Teaching Module on Culturally Sensitive End-of-Life Care



 Instructor:Becky Ellis, MN, BSN, RN

Clinical Instructor 6th quarter

Clark Community College





Clients who do not speak English and come from diverse cultures are at a greater risk of not having their physical, emotional, and spiritual needs met at the end of their life.This module is designed to assist you, the student nurse, as well as the seasoned practitioner in identifying and understanding your own values and beliefs about life, death and the dying process.Only by recognizing our own beliefs can we then assist those from other cultures during this final stage of living, dying.



Module Objectives

After completing this module, you will:

1.  Understand and be able to verbalize your personal beliefs and cultural values about life, death, and dying.


2.  Identify different cultures beliefs about death and dying. 


3.  Be able to describe the rituals that patients from differing cultures practice as death nears. 


4.  Recognize stereotyping behavior and will know how to avoid using it when caring for their clients. 


5.  Demonstrate cultural sensitivity when communicating with the dying and their family members. 






Methods of Teaching


1.  You will write an essay describing your own cultural beliefs about life, death and the dying process.




2.  Independent research and self-study of the following web sites that contain information about differing cultural and religious practices:



As you peruse this site, pay special attention to the Guide for Health Professionals caring for diverse populations.Look at religious practices and patient interactions for the various cultures listed.What are some differences between our Western culture and other cultures?Next, go to Guidelines for Practice, what are some of the communication techniques suggestions?



Pay special attention to cultural beliefs about death, dying and health care.How is grief expressed differently in different cultures?



At this site click on the identity issues bar in the box on the left of the screen.Look at each religion listed and note differences in beliefs concerning illness and practices at the time of death.



This site is a good reference for our use in this area of the Pacific Northwest.This was developed by the University Of Washington and discusses many cultures located within our area.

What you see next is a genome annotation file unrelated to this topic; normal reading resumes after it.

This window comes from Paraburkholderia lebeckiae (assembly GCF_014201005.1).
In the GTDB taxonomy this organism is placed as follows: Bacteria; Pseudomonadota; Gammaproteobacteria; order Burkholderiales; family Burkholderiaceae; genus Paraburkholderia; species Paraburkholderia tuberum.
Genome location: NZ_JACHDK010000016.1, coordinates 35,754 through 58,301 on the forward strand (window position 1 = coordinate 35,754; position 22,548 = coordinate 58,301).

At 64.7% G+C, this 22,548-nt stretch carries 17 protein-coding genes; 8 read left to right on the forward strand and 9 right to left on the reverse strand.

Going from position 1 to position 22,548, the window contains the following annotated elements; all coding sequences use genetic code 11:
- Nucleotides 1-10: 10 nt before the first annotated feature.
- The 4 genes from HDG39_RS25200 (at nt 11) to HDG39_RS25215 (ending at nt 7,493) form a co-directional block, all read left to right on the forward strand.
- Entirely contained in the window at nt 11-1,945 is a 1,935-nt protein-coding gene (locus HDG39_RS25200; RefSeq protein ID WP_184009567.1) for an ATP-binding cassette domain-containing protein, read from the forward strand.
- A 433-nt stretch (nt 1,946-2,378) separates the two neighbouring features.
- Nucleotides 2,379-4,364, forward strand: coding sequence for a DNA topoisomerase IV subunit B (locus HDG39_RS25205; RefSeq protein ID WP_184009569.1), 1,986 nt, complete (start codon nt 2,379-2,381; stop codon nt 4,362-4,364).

This site has a wealth of information about many different countries, including spiritual and cultural beliefs



This site addresses the cultural aspects of pain.



Cultural profiles of many different countries





3.  Blackboard discussion of the cultural differences pertaining to beliefs of death and dying.



4.Multiple-choice posttest






Evaluation of Learning



1.  Using small group activities within Blackboard, case study scenarios will be used to assist you in identifying differing cultural beliefs about death and the grieving process and identifying stereotypical behaviors.  A culturally sensitive end-of-life care plan will be developed by online collaboration within each small group and presented to the class.  20 %

Click here for Case Scenario for discussion and care plan development



2.  Role playing will also be used.  You will be paired with another student and each pair will be given a card with a cultural or religious belief listed and a scenario to be role-played with one being the client and the other the nurse, demonstrating cultural awareness, and sensitivity appropriate to the culture and/or religious beliefs named.Each presentation will be evaluated and critiqued by the other members of the class.20%

Click here for Case Scenario for Role-Playing Assignment


3.Essay on own beliefs of death and dying†† 40 %



4.Post test 20%.The test consists of 4 multiple-choice questions each worth 5 points.Click here for Post-test

††††††† Important! Please copy and paste the test into a word document first, then take the test and mail the entire test to me at bellis@clark.edu.






Study Materials


Cultural Competence Article


Guideline for Multicultural Practice


End-of-Life Care and Practices in the Russian Culture



Course Information


Completion of this module should take no longer than 6 hours


Iím available by phone and e-mail if you have any problems or questions about any of the material.













To One in Sorrow

Let me come in where you are weeping, friend,
and let me take your hand.
I, who have known a sorrow such as yours, can understand.
Let me come in--I would be very still beside you in your grief;
I would not bid you cease your weeping, friend,
Tears bring relief. Let me come in--and hold your hand,
for I have known a sorrow such as yours, and understand.

-Grace Noll Crowell